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A new study published in the Journal of Cell Communication and Signaling compared the effects of a grape seed extract (GSP) to the diabetes drug metformin (MET) in rats fed a high fat, high fructose diet (HFFD) designed to provoke insulin resistance.
Titled, "Grape seed proanthocyanidins and metformin act by different mechanisms to promote insulin signaling in rats fed high calorie diet," Indian researchers discovered that both substances reduced elevated blood glucose (hyperglycemia) and elevated blood insulin (hyperinsulinemia), while improving the following diet-altered parameters: glycolysis, tyrosine phosphorylation of IR-β and IRS-1, IRS-1-PI3K association and Akt activation.
Furthermore, adverse changes induced by the HFFD, such as the activation of tumor necrosis factor-α, interleukin-6, leptin and suppression of cytokine signaling-3 and reduction in adiponectin, were reversed by GSP more effectively than by MET.
Proanthocyanidins are a type of secondary plant metabolites known as flavonoids found in many plants, but are particularly concentrated in cocoa beans, cinnamon, grape seeds and skin, and maritime pine bark (pycnogenol). Proanthrocyanidins are known primarily through their antioxidant properties, but the GreenMedInfo.com research project has identified at least 20 beneficial physiological actions to this phytochemical class relevant to at least 50 disease states.
Metformin, on the other hand, is an oral antidiabetic drug in the biguanide class, and is used as the first-line drug for the treatment of type 2 diabetes. The original inspiration for the biguanide class was the discovery, in the 1920s, of guanidine compounds within the herb French lilac (Galega officinalis), long used to treat diabetes in traditional medicine. Metformin, however, is an entirely synthetic compound, whose exact mechanisms of action are unknown. What is known is that like other antidiabetic drugs (e.g. Avandia) metformin is cardiotoxic and has been linked to increased cardiac mortality in a number of studies. Proanthrocyanidins, and grape seed extract in particular, have been extensively researched to have protective and therapeutic properties on the cardiovascular system.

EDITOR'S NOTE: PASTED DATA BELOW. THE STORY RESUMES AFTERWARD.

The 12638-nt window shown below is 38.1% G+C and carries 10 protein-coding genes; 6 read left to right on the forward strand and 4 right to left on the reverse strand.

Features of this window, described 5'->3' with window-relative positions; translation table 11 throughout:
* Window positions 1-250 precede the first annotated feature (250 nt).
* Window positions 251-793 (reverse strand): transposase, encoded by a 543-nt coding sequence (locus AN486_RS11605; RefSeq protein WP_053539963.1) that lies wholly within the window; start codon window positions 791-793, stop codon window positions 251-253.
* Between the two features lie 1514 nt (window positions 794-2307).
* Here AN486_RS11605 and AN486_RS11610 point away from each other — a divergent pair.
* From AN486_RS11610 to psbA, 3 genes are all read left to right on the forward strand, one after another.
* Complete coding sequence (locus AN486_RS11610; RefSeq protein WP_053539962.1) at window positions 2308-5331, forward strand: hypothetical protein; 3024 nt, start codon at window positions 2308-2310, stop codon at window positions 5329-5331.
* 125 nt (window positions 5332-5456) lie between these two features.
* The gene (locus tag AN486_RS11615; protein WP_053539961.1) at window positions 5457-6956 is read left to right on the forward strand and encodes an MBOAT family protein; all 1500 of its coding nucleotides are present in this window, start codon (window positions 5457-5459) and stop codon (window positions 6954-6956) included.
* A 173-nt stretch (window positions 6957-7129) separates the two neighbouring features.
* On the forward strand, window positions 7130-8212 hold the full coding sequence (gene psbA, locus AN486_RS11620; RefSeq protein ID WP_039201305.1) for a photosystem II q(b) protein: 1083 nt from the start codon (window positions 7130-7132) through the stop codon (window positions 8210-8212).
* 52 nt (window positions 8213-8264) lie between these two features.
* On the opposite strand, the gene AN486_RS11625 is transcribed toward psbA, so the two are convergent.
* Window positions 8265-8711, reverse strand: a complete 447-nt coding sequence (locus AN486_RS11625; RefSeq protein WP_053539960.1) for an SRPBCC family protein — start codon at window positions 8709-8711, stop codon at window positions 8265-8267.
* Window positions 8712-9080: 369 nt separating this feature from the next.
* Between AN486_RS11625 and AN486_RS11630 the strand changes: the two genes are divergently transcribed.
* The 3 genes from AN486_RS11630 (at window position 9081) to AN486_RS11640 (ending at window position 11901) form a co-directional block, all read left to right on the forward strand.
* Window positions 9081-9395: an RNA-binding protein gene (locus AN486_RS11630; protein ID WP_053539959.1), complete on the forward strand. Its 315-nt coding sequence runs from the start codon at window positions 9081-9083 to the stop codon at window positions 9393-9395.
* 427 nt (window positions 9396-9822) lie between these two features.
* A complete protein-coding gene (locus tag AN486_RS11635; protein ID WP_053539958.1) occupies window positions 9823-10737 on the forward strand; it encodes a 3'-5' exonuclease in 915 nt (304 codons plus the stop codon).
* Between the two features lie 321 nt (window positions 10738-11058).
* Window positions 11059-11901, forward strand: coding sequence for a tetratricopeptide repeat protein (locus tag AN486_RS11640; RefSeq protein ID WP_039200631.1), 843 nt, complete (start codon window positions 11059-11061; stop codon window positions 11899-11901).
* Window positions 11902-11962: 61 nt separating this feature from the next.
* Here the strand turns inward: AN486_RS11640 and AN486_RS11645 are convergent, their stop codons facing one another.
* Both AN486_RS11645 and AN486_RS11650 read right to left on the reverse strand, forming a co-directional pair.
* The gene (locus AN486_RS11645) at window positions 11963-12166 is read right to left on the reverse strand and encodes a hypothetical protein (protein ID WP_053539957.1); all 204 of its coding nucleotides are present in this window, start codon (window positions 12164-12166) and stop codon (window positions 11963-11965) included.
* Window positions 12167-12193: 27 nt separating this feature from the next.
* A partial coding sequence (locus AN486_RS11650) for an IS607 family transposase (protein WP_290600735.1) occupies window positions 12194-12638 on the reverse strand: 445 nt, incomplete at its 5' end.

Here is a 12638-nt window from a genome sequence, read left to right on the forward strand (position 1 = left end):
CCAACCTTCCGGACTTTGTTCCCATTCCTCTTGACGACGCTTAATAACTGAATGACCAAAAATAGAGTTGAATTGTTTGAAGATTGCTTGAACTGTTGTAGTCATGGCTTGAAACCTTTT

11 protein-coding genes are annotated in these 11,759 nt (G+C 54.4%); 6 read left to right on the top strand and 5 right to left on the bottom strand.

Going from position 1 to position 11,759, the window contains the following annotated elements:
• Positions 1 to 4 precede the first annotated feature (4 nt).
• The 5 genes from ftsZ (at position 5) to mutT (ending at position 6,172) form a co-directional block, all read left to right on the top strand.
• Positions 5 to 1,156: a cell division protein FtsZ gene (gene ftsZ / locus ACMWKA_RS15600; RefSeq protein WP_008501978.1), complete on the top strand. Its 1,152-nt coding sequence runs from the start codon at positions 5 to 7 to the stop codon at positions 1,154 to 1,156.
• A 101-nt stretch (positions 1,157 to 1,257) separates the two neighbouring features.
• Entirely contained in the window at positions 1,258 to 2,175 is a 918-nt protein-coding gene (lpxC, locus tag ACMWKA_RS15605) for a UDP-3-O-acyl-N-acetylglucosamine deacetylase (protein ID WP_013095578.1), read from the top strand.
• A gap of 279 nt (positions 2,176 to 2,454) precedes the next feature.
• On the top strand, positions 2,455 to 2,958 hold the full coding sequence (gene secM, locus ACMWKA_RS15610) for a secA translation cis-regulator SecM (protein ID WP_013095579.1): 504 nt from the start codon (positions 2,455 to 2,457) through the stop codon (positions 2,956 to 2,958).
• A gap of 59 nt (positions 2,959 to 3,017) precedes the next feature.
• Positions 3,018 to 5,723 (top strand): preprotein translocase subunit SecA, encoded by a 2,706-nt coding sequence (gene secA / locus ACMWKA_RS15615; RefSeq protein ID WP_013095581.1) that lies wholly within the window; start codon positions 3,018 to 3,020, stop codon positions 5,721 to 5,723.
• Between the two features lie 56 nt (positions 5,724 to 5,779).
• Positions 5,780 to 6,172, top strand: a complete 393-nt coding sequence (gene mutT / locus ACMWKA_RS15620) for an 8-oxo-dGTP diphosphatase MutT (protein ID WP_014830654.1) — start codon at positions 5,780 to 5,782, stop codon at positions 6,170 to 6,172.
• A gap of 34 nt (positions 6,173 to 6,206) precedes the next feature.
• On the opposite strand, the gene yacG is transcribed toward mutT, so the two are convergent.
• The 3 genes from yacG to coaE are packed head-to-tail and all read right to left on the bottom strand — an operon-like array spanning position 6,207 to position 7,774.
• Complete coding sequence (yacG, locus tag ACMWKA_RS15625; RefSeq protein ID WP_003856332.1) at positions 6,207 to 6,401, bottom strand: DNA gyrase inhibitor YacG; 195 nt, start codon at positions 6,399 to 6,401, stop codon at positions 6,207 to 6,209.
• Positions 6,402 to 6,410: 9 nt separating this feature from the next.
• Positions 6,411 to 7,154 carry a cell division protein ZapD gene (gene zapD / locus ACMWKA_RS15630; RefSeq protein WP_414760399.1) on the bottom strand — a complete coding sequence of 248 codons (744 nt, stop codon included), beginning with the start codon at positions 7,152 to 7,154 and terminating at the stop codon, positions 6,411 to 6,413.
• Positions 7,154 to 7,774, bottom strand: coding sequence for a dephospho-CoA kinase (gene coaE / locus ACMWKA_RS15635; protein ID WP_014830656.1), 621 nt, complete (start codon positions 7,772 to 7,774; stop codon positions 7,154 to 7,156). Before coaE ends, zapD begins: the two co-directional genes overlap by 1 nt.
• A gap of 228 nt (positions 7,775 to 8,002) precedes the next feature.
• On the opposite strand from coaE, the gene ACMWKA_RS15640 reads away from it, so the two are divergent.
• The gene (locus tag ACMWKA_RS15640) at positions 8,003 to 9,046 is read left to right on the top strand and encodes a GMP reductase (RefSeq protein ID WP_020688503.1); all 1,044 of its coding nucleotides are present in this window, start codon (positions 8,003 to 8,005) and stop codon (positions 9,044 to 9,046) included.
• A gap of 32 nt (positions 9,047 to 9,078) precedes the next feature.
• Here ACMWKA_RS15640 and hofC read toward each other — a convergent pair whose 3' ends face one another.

Clearly, the weight of evidence suggests that grape seed proanthrocyanins hold great promise as a metformin alternative and/or anti-diabetic agent. Unfortunately, the law forbids the medicinal use of natural substances, and lacking the $800 million plus required on average to fund the clinical trials necessary to file for FDA drug approval, health consumers are left almost entirely without guidance from conventional medical practitioners who lose their FDA-underwritten liability shield when they deviate from the drug-based standard of care.
Of course, the deeper level of self-care focuses on identifying the environmental, dietary and lifestyle-based causes of blood sugar and insulin disorders, and altering them so that a magical "pharmaceutical" or "nutraceutical" bullet isn't necessary. For more research on the many problem substances, natural substances, therapeutic actions and lifestyle interventions that may prevent and/or reverse blood sugar disorders, visit our health guide on the topic: Health Guide: Blood Sugar Problems.
 Baskaran Yogalakshmi, Saravanan Bhuvaneswari, S Sreeja, Carani Venkatraman Anuradha. Grape seed proanthocyanidins and metformin act by different mechanisms to promote insulin signaling in rats fed high calorie diet. J Cell Commun Signal. 2013 Sep 12. Epub 2013 Sep 12. PMID: 24026800